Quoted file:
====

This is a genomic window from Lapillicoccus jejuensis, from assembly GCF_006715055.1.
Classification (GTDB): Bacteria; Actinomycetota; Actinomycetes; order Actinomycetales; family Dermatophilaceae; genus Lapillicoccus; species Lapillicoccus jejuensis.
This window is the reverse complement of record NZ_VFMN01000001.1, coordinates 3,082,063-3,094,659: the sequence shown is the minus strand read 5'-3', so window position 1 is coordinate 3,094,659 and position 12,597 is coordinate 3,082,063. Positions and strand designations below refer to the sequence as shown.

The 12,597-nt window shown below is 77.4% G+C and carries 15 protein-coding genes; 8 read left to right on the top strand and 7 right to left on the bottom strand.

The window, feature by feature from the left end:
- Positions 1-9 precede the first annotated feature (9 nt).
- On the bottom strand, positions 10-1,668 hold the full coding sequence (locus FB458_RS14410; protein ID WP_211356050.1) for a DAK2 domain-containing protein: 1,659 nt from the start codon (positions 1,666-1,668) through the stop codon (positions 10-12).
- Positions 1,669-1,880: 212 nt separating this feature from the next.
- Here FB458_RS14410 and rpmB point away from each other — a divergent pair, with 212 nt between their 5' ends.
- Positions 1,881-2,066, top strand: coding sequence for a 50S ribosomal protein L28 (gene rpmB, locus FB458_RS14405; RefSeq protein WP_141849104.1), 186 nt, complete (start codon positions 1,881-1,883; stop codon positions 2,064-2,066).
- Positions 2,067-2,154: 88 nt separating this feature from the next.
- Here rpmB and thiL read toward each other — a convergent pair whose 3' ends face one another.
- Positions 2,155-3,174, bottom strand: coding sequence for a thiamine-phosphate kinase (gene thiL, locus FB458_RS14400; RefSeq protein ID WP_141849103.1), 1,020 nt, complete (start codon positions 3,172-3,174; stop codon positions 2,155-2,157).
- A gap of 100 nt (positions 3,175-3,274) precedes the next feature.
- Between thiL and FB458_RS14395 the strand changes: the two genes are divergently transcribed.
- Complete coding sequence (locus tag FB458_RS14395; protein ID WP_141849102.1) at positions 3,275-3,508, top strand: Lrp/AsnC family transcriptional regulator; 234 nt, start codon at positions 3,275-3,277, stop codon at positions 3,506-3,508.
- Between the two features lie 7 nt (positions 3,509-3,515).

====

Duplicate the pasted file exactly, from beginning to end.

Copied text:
This is a genomic window from Lapillicoccus jejuensis, from assembly GCF_006715055.1.
Classification (GTDB): Bacteria; Actinomycetota; Actinomycetes; order Actinomycetales; family Dermatophilaceae; genus Lapillicoccus; species Lapillicoccus jejuensis.
This window is the reverse complement of record NZ_VFMN01000001.1, coordinates 3,082,063-3,094,659: the sequence shown is the minus strand read 5'-3', so window position 1 is coordinate 3,094,659 and position 12,597 is coordinate 3,082,063. Positions and strand designations below refer to the sequence as shown.

The 12,597-nt window shown below is 77.4% G+C and carries 15 protein-coding genes; 8 read left to right on the top strand and 7 right to left on the bottom strand.

The window, feature by feature from the left end:
- Positions 1-9 precede the first annotated feature (9 nt).
- On the bottom strand, positions 10-1,668 hold the full coding sequence (locus FB458_RS14410; protein ID WP_211356050.1) for a DAK2 domain-containing protein: 1,659 nt from the start codon (positions 1,666-1,668) through the stop codon (positions 10-12).
- Positions 1,669-1,880: 212 nt separating this feature from the next.
- Here FB458_RS14410 and rpmB point away from each other — a divergent pair, with 212 nt between their 5' ends.
- Positions 1,881-2,066, top strand: coding sequence for a 50S ribosomal protein L28 (gene rpmB, locus FB458_RS14405; RefSeq protein WP_141849104.1), 186 nt, complete (start codon positions 1,881-1,883; stop codon positions 2,064-2,066).
- Positions 2,067-2,154: 88 nt separating this feature from the next.
- Here rpmB and thiL read toward each other — a convergent pair whose 3' ends face one another.
- Positions 2,155-3,174, bottom strand: coding sequence for a thiamine-phosphate kinase (gene thiL, locus FB458_RS14400; RefSeq protein ID WP_141849103.1), 1,020 nt, complete (start codon positions 3,172-3,174; stop codon positions 2,155-2,157).
- A gap of 100 nt (positions 3,175-3,274) precedes the next feature.
- Between thiL and FB458_RS14395 the strand changes: the two genes are divergently transcribed.
- Complete coding sequence (locus tag FB458_RS14395; protein ID WP_141849102.1) at positions 3,275-3,508, top strand: Lrp/AsnC family transcriptional regulator; 234 nt, start codon at positions 3,275-3,277, stop codon at positions 3,506-3,508.
- Between the two features lie 7 nt (positions 3,509-3,515).